There's a chance Jeremy Lin will never be fairly judged as an NBA player. He's undoubtedly an asset offensively, but defensively he may never be anything less than a liability. Is he the guy who dropped 38 points on the Los Angeles Lakers in Madison Square Garden two-and-a-half years ago, or is he the dude pointing fingers after Steve Blake rifled off a game-winning jumper in his face last season?
Easy answer: He's both. He's the hero and the goat, but in the eyes of some, the G.O.A.T. and a hero.
And that's exactly where Jeremy Lin's perceived value is murky even in the clear light of day. He's proven to be a productive player, but yet, is worth more to any team he plays on because of his heritage or facial features. Lin is a marketer's dream, especially in such an Asian-American heavy region like Southern California. He's a draw all on his own, a ready-to-go community builder just by virtue of his race and ethnicity. The Lakers have never had a player quite like him: Equal parts novelty act and living folk hero. This, more than his on-court dichotomy of skills, will always skew what Lin's true value is as basketball player.
But this is who and what he is, and there's likely nothing he can ever do about it. Off the court, he'll mean more to the Asian-American community in the Southland than any other place in North America, save for the Bay Area. Many Lakers fans will never know just how much he means in those circles and what a monumental acquisition this is to a segment of the largest fan base in the entire world.
However, wading through the dozens of thematic essays I could write on the topic, it's important to move past what Lin is as a cult figure and examine exactly what he is as a basketball player. Sometimes it's damn near impossible to separate the two topics when it comes to a somewhat-transcendent person like Lin, but that's why you come to Silver Screen & Roll: Unbiased insight. Except when it comes to Byron Scott.
That being said, with the head coach position and roster set for next season, we can better take a deep dive into what Lin's strengths and weaknesses are and just how they'll affect the Lakers.
Lin is a fairly mediocre defender at best. He's not the greatest athlete the world has ever seen, and his lack of lateral quickness destroys any hope of being an adequate perimeter defender. Opposing players blow past him regularly and he heavily relies on a rim protector behind him to hide his shortcomings. I've read several articles pointing out Lin's somewhat favorable defensive metrics, but defensive statistics are far from a perfect measure of a player's effectiveness.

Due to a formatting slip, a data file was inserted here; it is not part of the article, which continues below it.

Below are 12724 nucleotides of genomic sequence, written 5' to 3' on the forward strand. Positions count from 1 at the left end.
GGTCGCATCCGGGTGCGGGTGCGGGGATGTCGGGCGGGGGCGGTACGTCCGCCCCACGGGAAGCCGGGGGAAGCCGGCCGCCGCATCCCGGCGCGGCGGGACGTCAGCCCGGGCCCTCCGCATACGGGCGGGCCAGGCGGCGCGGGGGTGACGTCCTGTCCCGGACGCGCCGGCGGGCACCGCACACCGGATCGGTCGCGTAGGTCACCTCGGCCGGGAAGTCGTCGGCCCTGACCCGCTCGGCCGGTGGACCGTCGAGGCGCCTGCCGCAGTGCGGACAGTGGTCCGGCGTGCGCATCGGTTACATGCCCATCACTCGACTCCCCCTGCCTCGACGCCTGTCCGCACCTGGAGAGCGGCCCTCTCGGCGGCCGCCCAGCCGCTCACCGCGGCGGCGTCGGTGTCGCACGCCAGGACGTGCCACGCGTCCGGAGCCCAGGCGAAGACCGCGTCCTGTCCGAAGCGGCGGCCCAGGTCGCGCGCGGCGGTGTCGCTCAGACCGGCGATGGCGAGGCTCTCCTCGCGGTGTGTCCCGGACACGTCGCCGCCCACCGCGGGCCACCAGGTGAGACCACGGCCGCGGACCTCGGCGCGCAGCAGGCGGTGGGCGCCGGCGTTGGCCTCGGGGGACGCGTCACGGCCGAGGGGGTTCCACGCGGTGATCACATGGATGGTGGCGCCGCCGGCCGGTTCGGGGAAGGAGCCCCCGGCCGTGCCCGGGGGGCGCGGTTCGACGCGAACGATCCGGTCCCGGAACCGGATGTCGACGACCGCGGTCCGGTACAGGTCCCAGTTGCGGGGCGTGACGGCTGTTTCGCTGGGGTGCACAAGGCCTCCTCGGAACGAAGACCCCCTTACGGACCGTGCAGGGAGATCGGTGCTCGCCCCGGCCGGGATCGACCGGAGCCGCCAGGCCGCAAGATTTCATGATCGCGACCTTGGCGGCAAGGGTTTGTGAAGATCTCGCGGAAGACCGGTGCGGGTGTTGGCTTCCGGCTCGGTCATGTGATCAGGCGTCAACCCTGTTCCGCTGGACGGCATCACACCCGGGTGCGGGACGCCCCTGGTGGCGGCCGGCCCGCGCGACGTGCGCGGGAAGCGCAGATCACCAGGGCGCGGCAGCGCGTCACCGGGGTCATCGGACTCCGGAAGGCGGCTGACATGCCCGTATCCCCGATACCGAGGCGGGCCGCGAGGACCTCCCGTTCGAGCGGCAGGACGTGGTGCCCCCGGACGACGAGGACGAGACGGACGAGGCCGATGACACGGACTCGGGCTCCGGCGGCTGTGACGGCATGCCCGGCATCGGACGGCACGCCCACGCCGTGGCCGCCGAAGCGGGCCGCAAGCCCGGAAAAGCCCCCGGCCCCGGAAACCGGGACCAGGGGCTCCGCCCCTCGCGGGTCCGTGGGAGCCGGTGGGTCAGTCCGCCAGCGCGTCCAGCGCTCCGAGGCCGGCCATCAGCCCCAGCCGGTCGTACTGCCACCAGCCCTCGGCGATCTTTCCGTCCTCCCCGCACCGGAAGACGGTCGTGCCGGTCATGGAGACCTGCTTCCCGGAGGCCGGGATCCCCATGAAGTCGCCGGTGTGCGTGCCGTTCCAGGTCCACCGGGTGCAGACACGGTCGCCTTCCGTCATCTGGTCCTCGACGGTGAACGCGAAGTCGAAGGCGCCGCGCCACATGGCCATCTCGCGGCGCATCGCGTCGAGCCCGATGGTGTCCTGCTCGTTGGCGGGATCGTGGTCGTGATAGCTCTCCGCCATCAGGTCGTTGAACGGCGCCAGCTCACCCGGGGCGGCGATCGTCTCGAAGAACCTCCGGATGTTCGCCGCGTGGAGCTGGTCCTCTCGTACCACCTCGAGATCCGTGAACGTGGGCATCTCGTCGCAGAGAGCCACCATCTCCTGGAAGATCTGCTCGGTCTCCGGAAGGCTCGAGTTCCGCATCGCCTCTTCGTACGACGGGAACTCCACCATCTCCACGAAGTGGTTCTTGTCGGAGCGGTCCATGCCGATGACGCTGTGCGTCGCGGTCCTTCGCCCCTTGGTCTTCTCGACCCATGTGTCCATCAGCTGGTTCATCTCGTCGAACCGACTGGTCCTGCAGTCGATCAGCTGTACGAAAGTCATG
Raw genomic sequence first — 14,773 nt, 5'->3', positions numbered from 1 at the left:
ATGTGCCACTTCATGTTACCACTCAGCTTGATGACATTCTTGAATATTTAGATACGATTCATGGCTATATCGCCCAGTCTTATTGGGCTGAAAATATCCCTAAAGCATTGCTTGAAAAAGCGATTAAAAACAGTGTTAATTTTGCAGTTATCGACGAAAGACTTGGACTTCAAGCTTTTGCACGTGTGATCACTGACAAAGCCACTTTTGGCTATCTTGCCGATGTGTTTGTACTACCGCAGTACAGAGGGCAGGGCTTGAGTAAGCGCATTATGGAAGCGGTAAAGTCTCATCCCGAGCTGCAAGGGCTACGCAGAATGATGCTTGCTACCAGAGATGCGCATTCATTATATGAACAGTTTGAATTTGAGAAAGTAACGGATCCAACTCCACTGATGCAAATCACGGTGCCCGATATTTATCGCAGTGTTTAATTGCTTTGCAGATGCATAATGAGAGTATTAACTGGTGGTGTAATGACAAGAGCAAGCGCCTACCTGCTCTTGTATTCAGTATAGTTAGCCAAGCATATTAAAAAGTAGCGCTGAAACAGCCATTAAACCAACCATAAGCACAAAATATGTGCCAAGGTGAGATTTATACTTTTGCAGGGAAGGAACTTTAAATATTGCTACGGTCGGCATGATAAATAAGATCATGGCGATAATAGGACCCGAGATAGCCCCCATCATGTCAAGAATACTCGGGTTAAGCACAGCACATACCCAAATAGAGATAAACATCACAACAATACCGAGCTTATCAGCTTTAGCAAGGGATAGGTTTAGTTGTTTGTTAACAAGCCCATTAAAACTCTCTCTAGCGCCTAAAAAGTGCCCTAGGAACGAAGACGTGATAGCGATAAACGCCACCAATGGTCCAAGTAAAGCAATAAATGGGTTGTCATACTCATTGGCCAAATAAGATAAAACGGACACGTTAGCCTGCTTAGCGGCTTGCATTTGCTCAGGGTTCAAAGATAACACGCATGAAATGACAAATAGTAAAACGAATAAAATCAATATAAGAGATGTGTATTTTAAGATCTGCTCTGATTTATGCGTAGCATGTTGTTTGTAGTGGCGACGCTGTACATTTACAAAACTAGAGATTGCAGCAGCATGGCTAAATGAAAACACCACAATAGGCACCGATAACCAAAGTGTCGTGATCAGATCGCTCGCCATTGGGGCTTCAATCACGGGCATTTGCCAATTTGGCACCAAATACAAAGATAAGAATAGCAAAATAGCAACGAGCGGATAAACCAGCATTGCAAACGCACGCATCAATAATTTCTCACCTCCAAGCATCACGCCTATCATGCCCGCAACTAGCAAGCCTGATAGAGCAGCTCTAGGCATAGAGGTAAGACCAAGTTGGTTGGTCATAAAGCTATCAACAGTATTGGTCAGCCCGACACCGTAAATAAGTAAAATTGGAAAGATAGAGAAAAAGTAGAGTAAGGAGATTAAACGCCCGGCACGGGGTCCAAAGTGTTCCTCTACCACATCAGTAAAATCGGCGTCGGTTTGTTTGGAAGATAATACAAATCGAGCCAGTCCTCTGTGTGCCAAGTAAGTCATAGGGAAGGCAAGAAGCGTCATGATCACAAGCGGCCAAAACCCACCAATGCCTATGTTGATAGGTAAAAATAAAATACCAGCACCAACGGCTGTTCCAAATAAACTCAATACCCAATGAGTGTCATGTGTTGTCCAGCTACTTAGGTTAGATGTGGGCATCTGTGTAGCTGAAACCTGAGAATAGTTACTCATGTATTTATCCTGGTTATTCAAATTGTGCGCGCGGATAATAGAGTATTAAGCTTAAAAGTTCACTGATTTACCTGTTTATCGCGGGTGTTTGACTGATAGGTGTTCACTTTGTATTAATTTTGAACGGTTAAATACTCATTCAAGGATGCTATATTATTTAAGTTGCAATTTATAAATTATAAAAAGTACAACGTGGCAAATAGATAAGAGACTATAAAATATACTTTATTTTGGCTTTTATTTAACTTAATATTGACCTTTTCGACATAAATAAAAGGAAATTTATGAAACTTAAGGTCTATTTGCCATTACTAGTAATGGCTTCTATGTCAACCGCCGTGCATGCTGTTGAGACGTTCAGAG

Combined with a returning Kobe Bryant and a decent, but unspectacular, Nick Young defending at his side, the Lakers could be negatively affected by having Lin on the perimeter. Especially without shot blockers behind him.
Penetration and ball-handling
It's apparent Lin's greatest strength is creating chaos with his aggressiveness in driving to the rim. Last season Lin took just over nine shots per game (down from nearly 11 the previous two years), but upped his free-throw attempts per game to 3.7. Part of this has to do with former teammate Dwight Howard sucking in defenders around him, but another facet has to be Lin's ever-present desire to get to the cup.
Lin is a solid ball-handler and has been getting better anually, lopping off more than one giveaway over the previous two seasons. He's now a more careful dribbler and passer, which should be expected from a player completing his third season in the NBA (though he's played in four seasons now).
The Lakers would best utilize Lin's strengths by surrounding him with shooters, which ultimately boils down to what rotations Coach Scott plays and players knocking down their shots. Carlos Boozer and Julius Randle look like they would benefit most with open 15-footers, but from three-point territory, it's unclear who the team's sharpshooters will be beyond Nick Young and, if he's hot, Kobe Bryant.